## How is the caloric content of a food item measured?

I'm curious how calories are measured in foods.

I assume it is basically the amount of energy that could be extracted from that food item via complete combustion. Is this right?

Does it take into account the "activation" energy that would be needed to access the stored chemical energy?

 PhysOrg.com medical sciences news on PhysOrg.com >> Obese British man in court fight for surgery>> 2008 crisis spurred rise in suicides in Europe>> New food labels dished up to keep Europe healthy

Mentor
Blog Entries: 4
 Quote by pa5tabear I'm curious how calories are measured in foods. I assume it is basically the amount of energy that could be extracted from that food item via complete combustion. Is this right? Does it take into account the "activation" energy that would be needed to access the stored chemical energy?
Here is the current formula for food calories.

 The large calorie, kilogram calorie, dietary calorie, nutritionist's calorie or food calorie (symbol: Cal)[2] approximates the energy needed to increase the temperature of 1 kilogram of water by 1 °C
http://en.wikipedia.org/wiki/Calorie

http://en.wikipedia.org/wiki/Food_energy

 Recognitions: Gold Member Science Advisor Food calroies for are usually 'Gibbs Free Energy' measurements in the lab. This is the total number of calories available. Not the net calories you get after the cost of "processing your food". Start here to learn the basics: http://fnic.nal.usda.gov/food-composition The thermic effect of food is the amount of energy expended above basal respiration to digest and otherwise utilize food. http://en.wikipedia.org/wiki/Thermic_effect_of_food

Mentor
Blog Entries: 4

## How is the caloric content of a food item measured?

 Quote by jim mcnamara Food calroies for are usually 'Gibbs Free Energy' measurements in the lab. This is the total number of calories available. Not the net calories you get after the cost of "processing your food". Start here to learn the basics: http://fnic.nal.usda.gov/food-composition The thermic effect of food is the amount of energy expended above basal respiration to digest and otherwise utilize food. http://en.wikipedia.org/wiki/Thermic_effect_of_food
Oh, much better links than mine!!

Recognitions:
 Quote by jim mcnamara Food calroies for are usually 'Gibbs Free Energy' measurements in the lab. This is the total number of calories available. Not the net calories you get after the cost of "processing your food".
According to wikipedia (http://en.wikipedia.org/wiki/Food_energy), food calorie measurements are based on heats of combustion (a measure of enthalpy), not Gibbs free energy.

 Quote by pa5tabear I'm curious how calories are measured in foods.
Ever heard of a bomb calorimeter? Yeah, you burn it and measure the heat given off by accurately measuring the change in temperature of a well-insulated water bath surrounding the calorimeter.

 It's also possible that many foods are not actually measured, but are determined based on knowing the caloric content and proportions of the various ingredients - this would probably be even more likely for processed foods.

 Quote by mp3car It's also possible that many foods are not actually measured, but are determined based on knowing the caloric content and proportions of the various ingredients - this would probably be even more likely for processed foods.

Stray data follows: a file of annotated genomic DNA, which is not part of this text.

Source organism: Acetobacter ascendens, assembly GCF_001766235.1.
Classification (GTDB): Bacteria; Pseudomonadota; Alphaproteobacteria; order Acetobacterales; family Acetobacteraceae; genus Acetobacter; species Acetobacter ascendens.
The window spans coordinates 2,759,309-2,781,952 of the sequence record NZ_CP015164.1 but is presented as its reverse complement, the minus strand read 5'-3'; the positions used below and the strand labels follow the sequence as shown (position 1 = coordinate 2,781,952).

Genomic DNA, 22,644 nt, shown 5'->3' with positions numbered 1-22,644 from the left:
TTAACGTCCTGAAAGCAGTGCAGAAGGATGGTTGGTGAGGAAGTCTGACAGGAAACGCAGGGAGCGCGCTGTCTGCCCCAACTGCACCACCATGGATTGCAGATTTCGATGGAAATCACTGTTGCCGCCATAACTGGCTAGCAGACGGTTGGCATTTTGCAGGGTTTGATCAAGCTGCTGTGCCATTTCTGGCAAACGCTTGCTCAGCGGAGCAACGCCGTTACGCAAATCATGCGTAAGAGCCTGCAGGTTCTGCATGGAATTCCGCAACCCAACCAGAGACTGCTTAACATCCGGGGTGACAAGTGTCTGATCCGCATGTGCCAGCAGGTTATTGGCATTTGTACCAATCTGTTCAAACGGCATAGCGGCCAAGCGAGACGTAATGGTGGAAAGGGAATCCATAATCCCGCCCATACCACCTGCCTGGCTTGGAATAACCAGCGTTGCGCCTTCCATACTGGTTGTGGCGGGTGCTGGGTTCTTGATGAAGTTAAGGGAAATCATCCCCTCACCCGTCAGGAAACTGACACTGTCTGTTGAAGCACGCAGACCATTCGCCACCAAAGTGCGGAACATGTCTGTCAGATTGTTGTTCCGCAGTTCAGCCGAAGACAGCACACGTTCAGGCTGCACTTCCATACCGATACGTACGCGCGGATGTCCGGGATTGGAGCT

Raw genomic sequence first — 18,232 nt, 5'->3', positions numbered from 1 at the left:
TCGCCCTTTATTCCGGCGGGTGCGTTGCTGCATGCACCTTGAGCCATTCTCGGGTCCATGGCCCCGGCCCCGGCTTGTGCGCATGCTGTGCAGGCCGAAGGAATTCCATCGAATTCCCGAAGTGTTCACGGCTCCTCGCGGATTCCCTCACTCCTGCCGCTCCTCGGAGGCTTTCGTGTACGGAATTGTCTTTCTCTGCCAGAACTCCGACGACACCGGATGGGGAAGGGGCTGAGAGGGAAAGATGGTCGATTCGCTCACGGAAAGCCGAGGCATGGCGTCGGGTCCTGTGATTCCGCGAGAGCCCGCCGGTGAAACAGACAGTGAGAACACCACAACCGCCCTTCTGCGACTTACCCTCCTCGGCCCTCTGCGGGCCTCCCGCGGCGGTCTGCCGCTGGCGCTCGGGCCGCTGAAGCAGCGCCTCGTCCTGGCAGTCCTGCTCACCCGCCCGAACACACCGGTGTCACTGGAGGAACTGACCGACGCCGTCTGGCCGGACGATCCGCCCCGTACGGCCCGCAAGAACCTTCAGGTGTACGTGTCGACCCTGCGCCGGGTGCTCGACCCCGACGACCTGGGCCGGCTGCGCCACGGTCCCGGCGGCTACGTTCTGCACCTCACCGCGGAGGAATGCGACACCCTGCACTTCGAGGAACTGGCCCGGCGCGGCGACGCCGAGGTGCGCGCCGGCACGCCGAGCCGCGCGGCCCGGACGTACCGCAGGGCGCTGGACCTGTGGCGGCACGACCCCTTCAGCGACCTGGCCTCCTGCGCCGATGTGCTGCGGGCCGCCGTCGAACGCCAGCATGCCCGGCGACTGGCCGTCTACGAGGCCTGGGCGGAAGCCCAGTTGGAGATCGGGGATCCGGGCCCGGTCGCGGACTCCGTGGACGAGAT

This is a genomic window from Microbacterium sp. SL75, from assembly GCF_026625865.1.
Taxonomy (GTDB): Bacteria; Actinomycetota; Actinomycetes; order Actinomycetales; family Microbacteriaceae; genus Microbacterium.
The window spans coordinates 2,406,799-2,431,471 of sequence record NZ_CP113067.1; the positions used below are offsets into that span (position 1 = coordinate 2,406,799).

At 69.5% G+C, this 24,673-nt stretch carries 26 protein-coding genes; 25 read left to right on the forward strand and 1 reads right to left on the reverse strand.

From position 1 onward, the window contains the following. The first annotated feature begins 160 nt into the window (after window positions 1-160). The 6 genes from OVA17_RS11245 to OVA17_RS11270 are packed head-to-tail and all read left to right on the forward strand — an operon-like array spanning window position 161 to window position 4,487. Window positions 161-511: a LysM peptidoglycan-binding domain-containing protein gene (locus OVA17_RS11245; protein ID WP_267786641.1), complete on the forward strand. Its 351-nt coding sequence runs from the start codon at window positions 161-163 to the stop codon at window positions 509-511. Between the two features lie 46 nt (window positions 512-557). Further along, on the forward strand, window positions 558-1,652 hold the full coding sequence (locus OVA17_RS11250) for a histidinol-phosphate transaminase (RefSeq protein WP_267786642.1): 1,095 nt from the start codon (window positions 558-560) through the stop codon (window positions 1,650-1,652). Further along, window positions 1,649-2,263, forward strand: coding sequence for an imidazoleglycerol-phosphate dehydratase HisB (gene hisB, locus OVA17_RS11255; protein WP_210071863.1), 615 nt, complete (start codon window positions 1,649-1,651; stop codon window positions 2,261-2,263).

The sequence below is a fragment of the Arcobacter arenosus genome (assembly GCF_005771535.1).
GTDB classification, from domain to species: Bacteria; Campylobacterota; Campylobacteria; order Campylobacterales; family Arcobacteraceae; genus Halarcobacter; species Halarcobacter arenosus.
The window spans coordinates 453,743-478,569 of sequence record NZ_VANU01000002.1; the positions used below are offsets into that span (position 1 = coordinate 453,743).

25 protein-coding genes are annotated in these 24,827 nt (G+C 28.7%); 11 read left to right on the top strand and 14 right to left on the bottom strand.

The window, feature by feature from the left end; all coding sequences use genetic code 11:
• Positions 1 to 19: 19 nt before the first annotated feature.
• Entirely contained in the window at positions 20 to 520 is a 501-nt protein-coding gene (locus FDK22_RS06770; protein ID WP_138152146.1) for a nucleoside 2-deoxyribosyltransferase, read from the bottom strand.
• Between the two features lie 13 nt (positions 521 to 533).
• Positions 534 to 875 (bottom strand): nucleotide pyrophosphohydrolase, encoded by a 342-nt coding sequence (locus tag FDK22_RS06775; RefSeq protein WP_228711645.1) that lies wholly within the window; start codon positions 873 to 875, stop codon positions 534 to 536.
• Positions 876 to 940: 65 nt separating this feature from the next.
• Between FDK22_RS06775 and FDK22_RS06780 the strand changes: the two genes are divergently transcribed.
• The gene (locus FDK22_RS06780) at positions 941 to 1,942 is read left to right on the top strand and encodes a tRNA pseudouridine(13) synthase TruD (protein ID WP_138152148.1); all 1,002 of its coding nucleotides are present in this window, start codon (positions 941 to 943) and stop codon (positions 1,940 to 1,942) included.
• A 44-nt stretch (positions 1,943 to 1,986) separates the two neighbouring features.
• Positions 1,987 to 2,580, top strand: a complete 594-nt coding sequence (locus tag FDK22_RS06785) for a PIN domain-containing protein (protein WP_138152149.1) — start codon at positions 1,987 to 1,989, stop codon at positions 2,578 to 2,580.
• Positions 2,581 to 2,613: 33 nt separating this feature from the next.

I would imagine that processed foods are more likely to be measured using a calorimeter, to insure consistency and for quality control purposes.
Basically, all that is required is for the sample to be dried and pulverized, before being measured and placed in the calorimeter bomb.
If I recall correctly (it's been nearly 20 years since I ran a coal lab), the test length is approximately 11 minutes for an isoperibolic O2 calorimeter, so any major processed food company would find this to be reliable for in house quality control and cost effective for insuring a consistent product for consumer interests.

edited test time from 7 to 11 min.

 How does a bomb calorimeter take into account the digestibility of the food? For example cellulose in the food will burn just fine and produce energy in the bomb calorimeter, but our bodies cannot digest cellulose. Is a bomb calorimeter really used to measure food calories?

 Quote by phyzguy How does a bomb calorimeter take into account the digestibility of the food? For example cellulose in the food will burn just fine and produce energy in the bomb calorimeter, but our bodies cannot digest cellulose. Is a bomb calorimeter really used to measure food calories?
As to the question of cellulose adding to the potential energy values, I regretfully have no answer, as dietary analysis was not my forte, although assuming the cellulose content is minimal, so would be any energy value attributed to cellulose. It's also possible that the cellulose values are subtracted from the final analysis during calculations.
To answer your second question, yes, bomb calorimeters are most assuredly used to measure calorific values in foods.

http://www.livestrong.com/article/48...orimeter-work/

and here is a pdf of sucrose analysis:

http://chemweb.calpoly.edu/jhagen/Bomb_Calorimetry.pdf

 Quote by pa5tabear I'm curious how calories are measured in foods. I assume it is basically the amount of energy that could be extracted from that food item via complete combustion. Is this right?
Correct

 Does it take into account the "activation" energy that would be needed to access the stored chemical energy?
Yes, the electrical energy activating the bomb, the amount of fuse burned to ignite the sample, and titration of the residual liquid is done to detect any acids produced - are all measured and corrected, either by the calorimeter's own control panel computer for the more sophisticated units, or by the operator/technician manually calculating when using a "bare bones" bomb calorimeter.